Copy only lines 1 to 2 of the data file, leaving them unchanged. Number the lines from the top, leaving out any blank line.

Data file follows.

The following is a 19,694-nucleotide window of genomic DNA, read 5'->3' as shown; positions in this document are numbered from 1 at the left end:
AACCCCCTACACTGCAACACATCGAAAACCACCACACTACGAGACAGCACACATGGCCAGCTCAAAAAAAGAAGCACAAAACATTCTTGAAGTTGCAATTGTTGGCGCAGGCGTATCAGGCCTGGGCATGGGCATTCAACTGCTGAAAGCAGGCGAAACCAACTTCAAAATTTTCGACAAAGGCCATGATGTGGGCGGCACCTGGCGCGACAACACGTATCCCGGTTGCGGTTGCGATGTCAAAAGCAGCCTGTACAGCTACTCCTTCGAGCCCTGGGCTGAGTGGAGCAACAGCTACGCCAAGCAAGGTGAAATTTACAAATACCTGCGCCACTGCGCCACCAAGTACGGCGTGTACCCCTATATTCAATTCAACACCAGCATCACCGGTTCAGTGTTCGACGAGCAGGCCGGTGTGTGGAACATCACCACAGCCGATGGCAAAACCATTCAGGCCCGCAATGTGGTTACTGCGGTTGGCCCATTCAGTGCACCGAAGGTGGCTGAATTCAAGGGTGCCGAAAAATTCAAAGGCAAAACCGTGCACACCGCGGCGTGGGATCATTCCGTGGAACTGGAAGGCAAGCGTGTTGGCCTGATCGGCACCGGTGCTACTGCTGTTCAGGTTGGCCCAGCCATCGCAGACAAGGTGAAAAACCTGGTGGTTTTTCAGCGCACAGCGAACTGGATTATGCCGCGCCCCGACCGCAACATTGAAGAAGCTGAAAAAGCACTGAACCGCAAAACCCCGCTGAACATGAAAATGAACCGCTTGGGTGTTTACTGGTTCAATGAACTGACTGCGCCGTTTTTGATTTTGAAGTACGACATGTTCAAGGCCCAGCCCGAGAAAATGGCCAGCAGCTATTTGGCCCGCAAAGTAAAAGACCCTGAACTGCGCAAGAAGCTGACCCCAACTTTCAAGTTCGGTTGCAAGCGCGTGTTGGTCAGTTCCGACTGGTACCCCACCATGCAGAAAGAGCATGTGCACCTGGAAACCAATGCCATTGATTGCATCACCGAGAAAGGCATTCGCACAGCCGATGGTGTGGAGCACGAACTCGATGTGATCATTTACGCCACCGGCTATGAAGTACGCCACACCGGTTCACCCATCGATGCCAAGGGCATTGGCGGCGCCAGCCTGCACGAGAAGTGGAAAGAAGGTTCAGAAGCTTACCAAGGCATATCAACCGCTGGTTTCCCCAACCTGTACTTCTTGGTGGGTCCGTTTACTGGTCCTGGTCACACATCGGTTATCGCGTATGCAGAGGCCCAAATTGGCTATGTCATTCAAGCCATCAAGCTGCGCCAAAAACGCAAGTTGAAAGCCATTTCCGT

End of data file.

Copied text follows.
The following is a 19,694-nucleotide window of genomic DNA, read 5'->3' as shown; positions in this document are numbered from 1 at the left end:
AACCCCCTACACTGCAACACATCGAAAACCACCACACTACGAGACAGCACACATGGCCAGCTCAAAAAAAGAAGCACAAAACATTCTTGAAGTTGCAATTGTTGGCGCAGGCGTATCAGGCCTGGGCATGGGCATTCAACTGCTGAAAGCAGGCGAAACCAACTTCAAAATTTTCGACAAAGGCCATGATGTGGGCGGCACCTGGCGCGACAACACGTATCCCGGTTGCGGTTGCGATGTCAAAAGCAGCCTGTACAGCTACTCCTTCGAGCCCTGGGCTGAGTGGAGCAACAGCTACGCCAAGCAAGGTGAAATTTACAAATACCTGCGCCACTGCGCCACCAAGTACGGCGTGTACCCCTATATTCAATTCAACACCAGCATCACCGGTTCAGTGTTCGACGAGCAGGCCGGTGTGTGGAACATCACCACAGCCGATGGCAAAACCATTCAGGCCCGCAATGTGGTTACTGCGGTTGGCCCATTCAGTGCACCGAAGGTGGCTGAATTCAAGGGTGCCGAAAAATTCAAAGGCAAAACCGTGCACACCGCGGCGTGGGATCATTCCGTGGAACTGGAAGGCAAGCGTGTTGGCCTGATCGGCACCGGTGCTACTGCTGTTCAGGTTGGCCCAGCCATCGCAGACAAGGTGAAAAACCTGGTGGTTTTTCAGCGCACAGCGAACTGGATTATGCCGCGCCCCGACCGCAACATTGAAGAAGCTGAAAAAGCACTGAACCGCAAAACCCCGCTGAACATGAAAATGAACCGCTTGGGTGTTTACTGGTTCAATGAACTGACTGCGCCGTTTTTGATTTTGAAGTACGACATGTTCAAGGCCCAGCCCGAGAAAATGGCCAGCAGCTATTTGGCCCGCAAAGTAAAAGACCCTGAACTGCGCAAGAAGCTGACCCCAACTTTCAAGTTCGGTTGCAAGCGCGTGTTGGTCAGTTCCGACTGGTACCCCACCATGCAGAAAGAGCATGTGCACCTGGAAACCAATGCCATTGATTGCATCACCGAGAAAGGCATTCGCACAGCCGATGGTGTGGAGCACGAACTCGATGTGATCATTTACGCCACCGGCTATGAAGTACGCCACACCGGTTCACCCATCGATGCCAAGGGCATTGGCGGCGCCAGCCTGCACGAGAAGTGGAAAGAAGGTTCAGAAGCTTACCAAGGCATATCAACCGCTGGTTTCCCCAACCTGTACTTCTTGGTGGGTCCGTTTACTGGTCCTGGTCACACATCGGTTATCGCGTATGCAGAGGCCCAAATTGGCTATGTCATTCAAGCCATCAAGCTGCGCCAAAAACGCAAGTTGAAAGCCATTTCCGT